What to do in the Garden in June

June Garden Chores, Little Sprouts Learning

June is heating up the garden for sure. I have to make sure to get any chores done early in the day so we don’t get too hot. Everything is growing and the chores are bustling right along. It’s so much fun to see the fruits of our labor.

Most of the seeds and plants are planted by June. There are a few things you can still plant such as beans, okra and melons. You could even plant pepper and tomato plants now. At Little Sprouts we do some succession planting so we will continue to have things to harvest as the plants such as bush beans get done producing. We usually try to plant beans and squashes every three weeks or so. This gives us a continuous harvest.

Most of the garden work right now is weeding. Everything has been built and filled and planted. Now we just have to keep the Johnson and Bermuda grass from taking over the beds and walkways. We try to pick weeds every day. I try to pick a few weeds in the morning when I have the kids out in the gardens and on the weekends we try to spend a couple of early morning hours picking them. The garden is never totally weed free, but we try to keep up with the bulk of it so our plants will have water, sunlight, and nutrients enough for themselves. Click here to see ways we keep weeds from becoming too overwhelming.

Another thing that’s important to remember in June is water. This year in Oklahoma, we’ve had a crazy wet May and June, but usually we need to water weekly. The garden needs an inch of water per week, so if you’re not seeing any rain, you need to water. Click here to see how we measure our water needs.

June is the time in Oklahoma when the bugs come out in full force. Keep an eye each day on predators that may be invading your garden. Look for signs of damage and hand pick anything that you can see eating your harvests. Squash bugs are appearing, so daily we need to be turning over every squash leaf and looking underneath for eggs. Squash bug eggs are a copper color and are laid in clusters on the undersides of leaves. If you see some, get rid of them.

Squash bug damage

Squash bug damage

bug damage in the garden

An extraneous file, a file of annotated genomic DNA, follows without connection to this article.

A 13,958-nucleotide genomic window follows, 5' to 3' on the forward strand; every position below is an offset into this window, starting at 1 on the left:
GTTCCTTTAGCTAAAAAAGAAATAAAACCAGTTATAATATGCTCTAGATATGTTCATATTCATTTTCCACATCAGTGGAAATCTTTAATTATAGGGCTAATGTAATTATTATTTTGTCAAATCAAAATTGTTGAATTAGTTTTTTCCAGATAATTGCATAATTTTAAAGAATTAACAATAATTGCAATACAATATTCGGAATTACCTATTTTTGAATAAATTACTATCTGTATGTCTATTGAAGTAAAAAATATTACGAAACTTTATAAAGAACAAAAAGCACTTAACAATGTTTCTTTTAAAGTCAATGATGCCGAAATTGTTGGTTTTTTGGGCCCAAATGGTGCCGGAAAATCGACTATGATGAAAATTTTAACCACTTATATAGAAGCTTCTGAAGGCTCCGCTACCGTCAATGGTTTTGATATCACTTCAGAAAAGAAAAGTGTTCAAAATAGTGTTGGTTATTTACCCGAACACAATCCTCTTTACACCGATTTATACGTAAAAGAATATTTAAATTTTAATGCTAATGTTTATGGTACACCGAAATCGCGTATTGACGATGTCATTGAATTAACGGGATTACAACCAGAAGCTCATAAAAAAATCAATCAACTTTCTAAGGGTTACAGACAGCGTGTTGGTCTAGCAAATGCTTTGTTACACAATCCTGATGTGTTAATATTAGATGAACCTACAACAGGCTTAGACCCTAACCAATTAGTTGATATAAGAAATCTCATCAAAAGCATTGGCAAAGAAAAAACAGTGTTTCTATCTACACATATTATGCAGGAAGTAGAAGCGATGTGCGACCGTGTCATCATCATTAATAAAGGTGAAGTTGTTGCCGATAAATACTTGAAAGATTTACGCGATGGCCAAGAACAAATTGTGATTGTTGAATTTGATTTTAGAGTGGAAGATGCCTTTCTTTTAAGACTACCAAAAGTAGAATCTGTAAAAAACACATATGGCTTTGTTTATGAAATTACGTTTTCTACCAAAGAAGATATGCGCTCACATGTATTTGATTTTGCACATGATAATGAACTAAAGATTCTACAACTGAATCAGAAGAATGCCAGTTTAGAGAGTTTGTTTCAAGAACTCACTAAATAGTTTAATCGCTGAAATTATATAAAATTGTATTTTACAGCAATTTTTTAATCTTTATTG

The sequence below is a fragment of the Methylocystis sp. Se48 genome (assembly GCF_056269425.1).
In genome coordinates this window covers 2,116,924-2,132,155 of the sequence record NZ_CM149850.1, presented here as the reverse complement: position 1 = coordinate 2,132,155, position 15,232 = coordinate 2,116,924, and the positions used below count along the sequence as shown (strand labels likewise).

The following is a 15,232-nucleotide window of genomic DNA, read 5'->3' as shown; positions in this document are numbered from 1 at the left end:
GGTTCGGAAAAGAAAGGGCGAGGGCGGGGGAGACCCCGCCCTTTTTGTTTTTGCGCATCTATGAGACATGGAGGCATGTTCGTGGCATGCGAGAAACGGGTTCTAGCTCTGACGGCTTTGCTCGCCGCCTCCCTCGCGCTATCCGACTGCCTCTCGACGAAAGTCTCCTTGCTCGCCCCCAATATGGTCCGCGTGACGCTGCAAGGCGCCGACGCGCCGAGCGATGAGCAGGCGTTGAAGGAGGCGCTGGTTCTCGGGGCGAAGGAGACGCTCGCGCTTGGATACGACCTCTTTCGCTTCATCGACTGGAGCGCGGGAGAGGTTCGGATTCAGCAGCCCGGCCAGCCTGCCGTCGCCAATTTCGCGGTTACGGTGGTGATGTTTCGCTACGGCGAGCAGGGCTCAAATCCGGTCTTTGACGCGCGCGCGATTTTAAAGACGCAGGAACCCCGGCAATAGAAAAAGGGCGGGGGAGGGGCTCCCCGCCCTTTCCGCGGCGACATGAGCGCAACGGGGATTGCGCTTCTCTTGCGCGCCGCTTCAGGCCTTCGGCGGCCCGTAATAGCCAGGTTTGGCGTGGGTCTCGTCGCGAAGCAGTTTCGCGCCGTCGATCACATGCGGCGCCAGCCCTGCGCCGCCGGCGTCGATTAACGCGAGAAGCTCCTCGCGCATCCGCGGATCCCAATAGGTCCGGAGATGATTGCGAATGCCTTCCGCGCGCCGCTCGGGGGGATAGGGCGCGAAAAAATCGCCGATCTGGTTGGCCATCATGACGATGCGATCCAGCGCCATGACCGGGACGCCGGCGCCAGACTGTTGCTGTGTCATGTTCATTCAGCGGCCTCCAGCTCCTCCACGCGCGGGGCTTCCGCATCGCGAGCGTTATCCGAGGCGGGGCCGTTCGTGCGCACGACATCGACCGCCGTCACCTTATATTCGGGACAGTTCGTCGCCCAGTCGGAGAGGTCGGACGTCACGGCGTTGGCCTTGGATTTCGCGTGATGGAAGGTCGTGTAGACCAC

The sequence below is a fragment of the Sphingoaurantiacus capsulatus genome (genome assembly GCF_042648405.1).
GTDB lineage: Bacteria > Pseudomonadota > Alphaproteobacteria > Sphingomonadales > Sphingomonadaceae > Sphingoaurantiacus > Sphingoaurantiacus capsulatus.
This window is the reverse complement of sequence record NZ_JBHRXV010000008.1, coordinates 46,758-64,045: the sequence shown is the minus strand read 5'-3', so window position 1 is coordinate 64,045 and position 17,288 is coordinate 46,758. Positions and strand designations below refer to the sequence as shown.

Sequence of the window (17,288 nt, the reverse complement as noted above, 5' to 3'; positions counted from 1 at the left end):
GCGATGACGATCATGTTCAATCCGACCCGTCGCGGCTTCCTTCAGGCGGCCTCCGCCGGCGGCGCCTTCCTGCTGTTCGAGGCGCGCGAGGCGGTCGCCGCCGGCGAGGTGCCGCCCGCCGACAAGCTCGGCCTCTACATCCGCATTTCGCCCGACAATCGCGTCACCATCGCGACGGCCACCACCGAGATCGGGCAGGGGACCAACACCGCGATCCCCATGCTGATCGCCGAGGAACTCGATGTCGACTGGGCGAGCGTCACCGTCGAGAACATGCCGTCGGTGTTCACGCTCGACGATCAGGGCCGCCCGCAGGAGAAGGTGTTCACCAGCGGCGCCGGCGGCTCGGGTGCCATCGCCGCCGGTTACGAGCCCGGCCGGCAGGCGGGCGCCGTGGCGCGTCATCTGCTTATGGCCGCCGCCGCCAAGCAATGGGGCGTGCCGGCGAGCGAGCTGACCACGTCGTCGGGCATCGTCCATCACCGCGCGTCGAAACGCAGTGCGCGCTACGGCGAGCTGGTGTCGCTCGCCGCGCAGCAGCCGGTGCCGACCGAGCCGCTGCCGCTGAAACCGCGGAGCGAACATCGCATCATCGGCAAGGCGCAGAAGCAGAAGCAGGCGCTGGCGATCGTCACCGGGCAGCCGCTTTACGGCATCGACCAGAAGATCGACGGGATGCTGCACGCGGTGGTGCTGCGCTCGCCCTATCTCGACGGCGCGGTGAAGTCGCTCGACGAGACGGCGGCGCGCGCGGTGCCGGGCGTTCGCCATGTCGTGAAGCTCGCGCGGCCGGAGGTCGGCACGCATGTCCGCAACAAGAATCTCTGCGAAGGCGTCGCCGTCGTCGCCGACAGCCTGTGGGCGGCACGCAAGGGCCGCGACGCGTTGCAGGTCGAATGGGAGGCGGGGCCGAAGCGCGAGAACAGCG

garden pest damage

bug damage on dill

bug chew holes

Chew holes in plants

We also hand pick squash bugs and harlequin beetles from our plants and throw them in a bucket of soapy water to kill them. We look for cabbage looper worms and tomato horn worms and do the same with them as well. It’s also time to think about slugs, grasshoppers, and other pests. We sprinkle a bit of diatomaceous earth around to help reduce the populations of slugs. Click here to see how. Since we don’t use sprays in our garden, we have to be vigilant about getting rid of the bag bugs that are crawling around out there. We hope that nature will lend us a helping hand by sending frogs, birds, lizards, spiders, and ladybugs that will eat as many of our bad bugs as they can find.

squash bug

squash bug 2

Squash bug

squash bug eggs

Squash bug eggs

It’s also a good idea to check often for signs of disease and decide what you want to do to treat it. June brought us a LOT of rain, so we already have some tomato fungus forming. I will need to take all of the effected leaves off and dispose of them to keep this from spreading.

tomato fungus

June is full of harvesting. There is plenty to pick in the garden including green beans, peas, cabbage, broccoli, carrots, lettuce, kale, kohlrabi, tomatoes, potatoes, garlic, and herbs. At the beginning of June we were still harvesting asparagus, but it’s pretty much done producing now.

June is hot for working in the garden but with the glut of delightful produce, it’s one of the most exciting times. So far this month we have harvested over 82 pounds of tasty goodness and are looking forward to harvesting more. We love our garden!

8 comments

  1. DIY Danielle says:

    I’ve been working hard this year to keep the garden weed-free (ish). Do you usually pick when the weeds are a little bigger though? I have all of these really hard to pick weeds that are still low to the ground and I’m perplexed on how to pick them and get the roots too! Tempted to wait but yikes. I’ve been running my hands over the soil to sort of rake the area (going around the legit plants) and then picking the now loose weeds out. Hope that isn’t disastrously wrong 😉

    Thanks for linking up at #SustainableSundays!

    • I think you can do it any way that works for you, raking the area around the plants is just fine, people have done it with a hoe forever, just be careful with shallow rooted plants, you’ll see the roots when you swish your fingers over the area, if you see roots, be more gentle. 🙂

  2. Brittany says:

    I should really make an effort to pick weeds every day! Thank for this helpful guide 🙂

  3. DaLynn McCoy says:

    Wow – super helpful! We have squash growing right now and I had no idea to check for the bugs. Never thought about it. Going out after dinner to do that!!

  4. Christe Brown says:

    Next year I want to expand our garden. What do I need to do to prepare the area? We’d like to plant 2 boxes.

    • If you are going to do raised beds, you just need to cover the area with several layers of cardboard, build some sort of frame, and lay it on there. Then fill it with some type of growing medium. I use a mix of 1/3 peat, 1/3 pine bark mulch, and 1/3 compost. I get it all from lowe’s. It has worked great for us. So excited that you are growing. Yippie! Thanks for reading!

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